Explore Chicago's best secrets
You’ll feel like you’re on a covert mission when you slip through an inconspicuous alley to access Wicker Park bar Yokocho, a concept inspired by Tokyo’s raucous, hole-in-the-wall drinking dens. Inside, the Japanese whiskey and sake flow like water, and the burger is dripping with soy, ginger and garlic flavors. Kampai!
Situated at the north end of Lincoln Park and just east of the Lincoln Park Conservatory and Mon Ami Gabi, Alfred Caldwell Lily Pool is a serene pond that’s surrounded by lush vegetation and a stone walkway. Designed by landscape architect Alfred Caldwell, the secluded green space is meant to emulate a river twisting through a prairie—a.k.a. an environment of total tranquility. Pack a book, find a spot in the sun and stay awhile.
You needn’t be religious to poke around Chicago’s Sky Chapel, a breathtaking house of worship situated 400 feet above street level inside a Gothic skyscraper in the Loop. Accessible via two elevators and a staircase, the impressive space is surrounded by colorful stained-glass windows and intricate carvings. Free guided tours are available Tuesday through Saturday at 2pm, as well as Sundays at 9:45am and 12:15pm.
Still making your way through Chicago’s 22 Michelin-starred restaurants? You can knock off two-star Acadia without paying a small fortune. While the restaurant’s 10-course menu costs a pretty penny ($185 per person), guests who sit at the bar can cash in on a seriously decadent deal: $35 for eight “snack” courses, which include rotating bites like duck prosciutto, mini lobster rolls, whipped foie gras and chocolate cake made with Guinness stout.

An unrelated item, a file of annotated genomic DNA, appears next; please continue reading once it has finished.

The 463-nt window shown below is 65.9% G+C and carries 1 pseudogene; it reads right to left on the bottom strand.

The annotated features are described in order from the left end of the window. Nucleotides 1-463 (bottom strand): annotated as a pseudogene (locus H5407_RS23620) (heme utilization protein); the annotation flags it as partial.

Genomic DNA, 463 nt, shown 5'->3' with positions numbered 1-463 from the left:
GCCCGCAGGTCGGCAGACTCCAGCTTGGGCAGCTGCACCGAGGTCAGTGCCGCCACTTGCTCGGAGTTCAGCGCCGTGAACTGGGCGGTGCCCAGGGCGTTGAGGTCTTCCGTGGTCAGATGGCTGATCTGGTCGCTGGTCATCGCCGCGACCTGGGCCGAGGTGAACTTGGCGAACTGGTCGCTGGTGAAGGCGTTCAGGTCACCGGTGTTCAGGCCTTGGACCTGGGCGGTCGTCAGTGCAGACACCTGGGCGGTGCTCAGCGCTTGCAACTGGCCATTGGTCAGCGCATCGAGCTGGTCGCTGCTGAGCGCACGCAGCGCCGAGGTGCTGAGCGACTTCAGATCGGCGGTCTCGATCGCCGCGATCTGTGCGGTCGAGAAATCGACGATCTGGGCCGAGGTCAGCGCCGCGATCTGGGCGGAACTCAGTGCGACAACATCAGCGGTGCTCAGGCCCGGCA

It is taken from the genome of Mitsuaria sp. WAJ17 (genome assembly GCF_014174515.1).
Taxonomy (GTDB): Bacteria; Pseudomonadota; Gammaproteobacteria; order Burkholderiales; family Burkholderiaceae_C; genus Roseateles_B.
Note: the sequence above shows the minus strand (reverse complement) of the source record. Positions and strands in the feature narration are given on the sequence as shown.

For most Chicagoans, the Pedway is nothing more than a confusing maze of subterranean tunnels below the Loop, a way to get from point A to point B without braving the elements. Space p11 aims to change that through a series of off-the-grid installations that breathe new life into the utilitarian walkway. Step inside the space to explore the tiny art gallery: You’ll find video projections, dance performances, talks and exhibitions.
Anyone can buy tickets to see their favorite artists perform at United Center or Soldier Field, but if you’re looking for something off the beaten path, turn to Sofar Sounds, a platform that hosts intimate performances in unexpected places, such as a chocolate shop or a secluded rooftop. Most shows operate on a lottery system, so wannabe ticket holders must apply for passes and cross their fingers for a spot. The venue is revealed the day before the concert, but you won’t find out who’s playing till you get there. Rest assured, past acts have included top local talent as well as up-and-coming names like Kweku Collins, Morgan Saint and Femdot.
Chicago is littered with unsung historical gems that tell the story of how the city was built. Need proof? Look no further than The Secret Mermaid, a sculpture of a tailed creature that lives along Chicago’s lakefront. In 1986, a handful of guerilla artists, led by steelworker Roman Villareal, chipped away at a hunk of stone in Burnham Park, and the mermaid was born. Later, when the shoreline was undergoing restorations, the boulder-size statue was moved into storage until it found its forever home at Oakwood Beach in 2010. Though it’s out of hiding, the unauthorized work of art is still a funky beachside discovery.
There are a few things you should know prior to visiting The Hyde. Before you get gussied up in your flashiest 1920s attire (seriously, it’s part of the strict dress code), you’ll have to retrieve the password from the bar’s Instagram account. Once inside, guests are prohibited from using their phones, so don’t plan on getting a Boomerang of your flapper dress in action. The club sets the mood with cozy leather booths, red velvet drapery and a massive mural of Al Capone. Follow the rules and you’ll have a grand ole time, chap!
You’ve already got Instagrammable photos of the cityscape from the Adler Planetarium and Cindy’s at the Chicago Athletic Association. But have you seen the view from the women’s restroom at the Signature Lounge inside the building formerly known as the John Hancock Center? From 96 floors up, Chicago’s landscape of skyscrapers sparkles—especially after the sun goes down. Sorry, dudes, you’ll have to stand in line for TILT, an attraction that allows you to lean out over the city in a glass-encased box from 1,000 feet in the air.